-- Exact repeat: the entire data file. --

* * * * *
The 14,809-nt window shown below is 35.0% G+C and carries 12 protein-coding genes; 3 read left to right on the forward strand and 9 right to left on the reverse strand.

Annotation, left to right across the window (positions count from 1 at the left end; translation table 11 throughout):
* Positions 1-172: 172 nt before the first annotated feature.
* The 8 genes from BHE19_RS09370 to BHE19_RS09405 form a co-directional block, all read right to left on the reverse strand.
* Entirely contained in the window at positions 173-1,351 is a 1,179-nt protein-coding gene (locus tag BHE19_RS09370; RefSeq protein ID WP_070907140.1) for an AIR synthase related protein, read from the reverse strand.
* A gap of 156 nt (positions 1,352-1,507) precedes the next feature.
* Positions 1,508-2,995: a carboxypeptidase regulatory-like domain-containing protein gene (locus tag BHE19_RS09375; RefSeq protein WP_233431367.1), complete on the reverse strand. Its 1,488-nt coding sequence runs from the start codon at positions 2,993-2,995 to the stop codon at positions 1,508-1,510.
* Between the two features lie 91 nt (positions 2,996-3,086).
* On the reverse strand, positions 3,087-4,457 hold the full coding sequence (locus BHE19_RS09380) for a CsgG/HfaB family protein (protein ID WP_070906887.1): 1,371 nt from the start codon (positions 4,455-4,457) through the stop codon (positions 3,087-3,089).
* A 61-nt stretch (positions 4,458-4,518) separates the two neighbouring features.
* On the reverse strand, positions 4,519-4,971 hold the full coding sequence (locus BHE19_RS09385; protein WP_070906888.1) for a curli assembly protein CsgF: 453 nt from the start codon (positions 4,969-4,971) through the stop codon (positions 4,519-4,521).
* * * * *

The 14,809-nt window shown below is 35.0% G+C and carries 12 protein-coding genes; 3 read left to right on the forward strand and 9 right to left on the reverse strand.

Annotation, left to right across the window (positions count from 1 at the left end; translation table 11 throughout):
* Positions 1-172: 172 nt before the first annotated feature.
* The 8 genes from BHE19_RS09370 to BHE19_RS09405 form a co-directional block, all read right to left on the reverse strand.
* Entirely contained in the window at positions 173-1,351 is a 1,179-nt protein-coding gene (locus tag BHE19_RS09370; RefSeq protein ID WP_070907140.1) for an AIR synthase related protein, read from the reverse strand.
* A gap of 156 nt (positions 1,352-1,507) precedes the next feature.
* Positions 1,508-2,995: a carboxypeptidase regulatory-like domain-containing protein gene (locus tag BHE19_RS09375; RefSeq protein WP_233431367.1), complete on the reverse strand. Its 1,488-nt coding sequence runs from the start codon at positions 2,993-2,995 to the stop codon at positions 1,508-1,510.
* Between the two features lie 91 nt (positions 2,996-3,086).
* On the reverse strand, positions 3,087-4,457 hold the full coding sequence (locus BHE19_RS09380) for a CsgG/HfaB family protein (protein ID WP_070906887.1): 1,371 nt from the start codon (positions 4,455-4,457) through the stop codon (positions 3,087-3,089).
* A 61-nt stretch (positions 4,458-4,518) separates the two neighbouring features.
* On the reverse strand, positions 4,519-4,971 hold the full coding sequence (locus BHE19_RS09385; protein WP_070906888.1) for a curli assembly protein CsgF: 453 nt from the start codon (positions 4,969-4,971) through the stop codon (positions 4,519-4,521).